Granted, it could be argued that Yuki Yuna has always been a series that is a little too easily forgiving of the uglier elements of some spurned outbursts of its characters (Hey there, Togo!), so even after Mebuki's selection-ceremony freakout, we quickly see her summoned for a contingency role in the 'Exo-barrier Special Investigations Fleet', and she takes it on with surprisingly heroically-centered aplomb. It's here, and carrying through the third episode, that the main plot of The Great Mankai Chapter really starts to take shape, intersecting with those overall themes of the Yuki Yuna franchise. The girls of the ESIF learn how magical monster war is Hell far quicker than Yuna's or even Gin's crew did back in the day, with the overall design and tactics utilized for them emphasizing the militarized aspects of these magical girls more than ever before. The multi-layered concept of 'sacrifice' in the series has momentarily been supplanted by 'service', in this case of the clearly-conscripted variety.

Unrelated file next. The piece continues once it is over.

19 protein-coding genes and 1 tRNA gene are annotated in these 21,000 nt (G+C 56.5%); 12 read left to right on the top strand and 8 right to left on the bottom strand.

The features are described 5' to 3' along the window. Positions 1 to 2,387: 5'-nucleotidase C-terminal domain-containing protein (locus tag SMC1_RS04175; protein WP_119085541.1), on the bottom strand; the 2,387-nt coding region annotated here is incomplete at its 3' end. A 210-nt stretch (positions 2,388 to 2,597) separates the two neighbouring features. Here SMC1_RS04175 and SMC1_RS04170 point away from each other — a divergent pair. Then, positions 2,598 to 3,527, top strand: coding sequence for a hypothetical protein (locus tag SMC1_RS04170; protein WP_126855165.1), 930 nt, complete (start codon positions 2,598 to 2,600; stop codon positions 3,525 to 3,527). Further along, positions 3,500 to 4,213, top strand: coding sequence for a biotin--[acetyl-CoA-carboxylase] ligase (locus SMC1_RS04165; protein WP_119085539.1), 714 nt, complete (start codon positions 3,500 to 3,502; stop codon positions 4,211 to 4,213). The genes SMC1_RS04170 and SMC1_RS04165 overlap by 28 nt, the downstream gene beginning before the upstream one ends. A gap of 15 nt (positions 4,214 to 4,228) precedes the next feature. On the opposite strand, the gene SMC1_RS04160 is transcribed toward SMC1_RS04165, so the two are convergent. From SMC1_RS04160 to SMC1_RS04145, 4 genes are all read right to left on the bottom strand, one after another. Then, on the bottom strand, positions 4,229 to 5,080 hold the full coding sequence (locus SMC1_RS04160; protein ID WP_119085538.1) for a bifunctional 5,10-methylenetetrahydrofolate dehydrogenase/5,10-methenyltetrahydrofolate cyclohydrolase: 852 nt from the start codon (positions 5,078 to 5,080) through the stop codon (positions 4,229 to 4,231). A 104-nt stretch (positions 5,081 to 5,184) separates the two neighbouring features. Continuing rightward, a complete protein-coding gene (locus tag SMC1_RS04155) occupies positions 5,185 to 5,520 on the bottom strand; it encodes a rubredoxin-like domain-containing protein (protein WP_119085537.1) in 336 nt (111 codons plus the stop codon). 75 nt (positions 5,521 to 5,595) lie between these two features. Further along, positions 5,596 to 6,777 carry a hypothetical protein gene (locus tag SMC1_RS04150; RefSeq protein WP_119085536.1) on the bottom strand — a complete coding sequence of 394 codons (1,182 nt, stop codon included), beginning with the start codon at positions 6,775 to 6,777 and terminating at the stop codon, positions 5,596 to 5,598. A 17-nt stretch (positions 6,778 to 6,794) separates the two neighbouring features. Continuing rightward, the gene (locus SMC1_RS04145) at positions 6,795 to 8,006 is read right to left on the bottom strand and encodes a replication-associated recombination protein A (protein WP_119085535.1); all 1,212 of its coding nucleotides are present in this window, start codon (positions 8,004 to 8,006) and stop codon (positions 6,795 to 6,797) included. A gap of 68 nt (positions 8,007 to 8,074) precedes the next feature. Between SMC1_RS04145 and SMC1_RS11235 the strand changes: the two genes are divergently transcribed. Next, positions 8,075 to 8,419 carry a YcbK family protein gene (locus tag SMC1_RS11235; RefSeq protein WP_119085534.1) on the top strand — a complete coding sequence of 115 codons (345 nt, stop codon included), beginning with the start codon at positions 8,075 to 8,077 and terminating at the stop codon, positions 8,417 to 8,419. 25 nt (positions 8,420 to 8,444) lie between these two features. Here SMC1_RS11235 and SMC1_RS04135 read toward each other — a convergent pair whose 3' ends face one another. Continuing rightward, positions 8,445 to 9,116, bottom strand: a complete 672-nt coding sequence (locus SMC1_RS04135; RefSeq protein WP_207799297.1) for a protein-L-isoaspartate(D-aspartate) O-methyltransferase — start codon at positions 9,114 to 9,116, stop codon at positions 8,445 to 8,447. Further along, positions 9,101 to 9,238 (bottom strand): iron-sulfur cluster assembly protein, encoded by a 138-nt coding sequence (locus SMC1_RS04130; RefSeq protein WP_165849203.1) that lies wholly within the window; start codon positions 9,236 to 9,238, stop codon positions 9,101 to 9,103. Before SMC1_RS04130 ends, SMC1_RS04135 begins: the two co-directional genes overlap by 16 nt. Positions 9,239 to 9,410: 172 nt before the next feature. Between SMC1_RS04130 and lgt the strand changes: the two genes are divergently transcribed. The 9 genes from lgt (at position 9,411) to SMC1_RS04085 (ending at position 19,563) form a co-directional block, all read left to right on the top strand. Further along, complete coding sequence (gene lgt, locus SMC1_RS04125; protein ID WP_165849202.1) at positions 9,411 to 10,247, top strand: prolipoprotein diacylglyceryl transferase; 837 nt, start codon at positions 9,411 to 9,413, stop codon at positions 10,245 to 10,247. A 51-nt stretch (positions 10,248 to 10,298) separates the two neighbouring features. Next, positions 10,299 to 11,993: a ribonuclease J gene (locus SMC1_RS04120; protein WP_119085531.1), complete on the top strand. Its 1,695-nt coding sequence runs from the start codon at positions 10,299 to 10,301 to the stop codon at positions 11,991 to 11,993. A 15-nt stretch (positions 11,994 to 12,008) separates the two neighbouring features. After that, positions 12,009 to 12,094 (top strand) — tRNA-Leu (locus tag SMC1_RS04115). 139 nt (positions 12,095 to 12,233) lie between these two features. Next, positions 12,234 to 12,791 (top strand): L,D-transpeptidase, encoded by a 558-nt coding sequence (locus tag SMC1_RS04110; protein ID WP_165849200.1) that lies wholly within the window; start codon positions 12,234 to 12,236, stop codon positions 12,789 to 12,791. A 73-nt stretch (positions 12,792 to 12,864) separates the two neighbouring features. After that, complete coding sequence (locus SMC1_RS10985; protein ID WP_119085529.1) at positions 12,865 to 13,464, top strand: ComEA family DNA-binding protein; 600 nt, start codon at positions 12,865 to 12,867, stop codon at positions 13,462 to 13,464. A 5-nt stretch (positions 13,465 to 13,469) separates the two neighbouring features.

The uniform presentation of the roles of Mebuki and these other new girls is emphasized by their continuous railing against what the system clearly wants to make of them. Mebuki is thus far able to prevent any actual casualties within the ranks of the ESIF, but the pressures of the job still compel several of them to quit the service, only to have the Taisha swiftly and coldly replace them, underscoring how 'disposable' these Sentinels are compared to the hallowed Heroes they initially strove to join the ranks of. And so, driven by a worldview built around the mantra of "Remain ever diligent and ensure you are not used as a mere stepping stone", Mebuki sets out to at least protect as many of the Sentinels as possible in her leadership, completing their mission of planting Divine Tree saplings to restore the destroyed world beyond the barrier.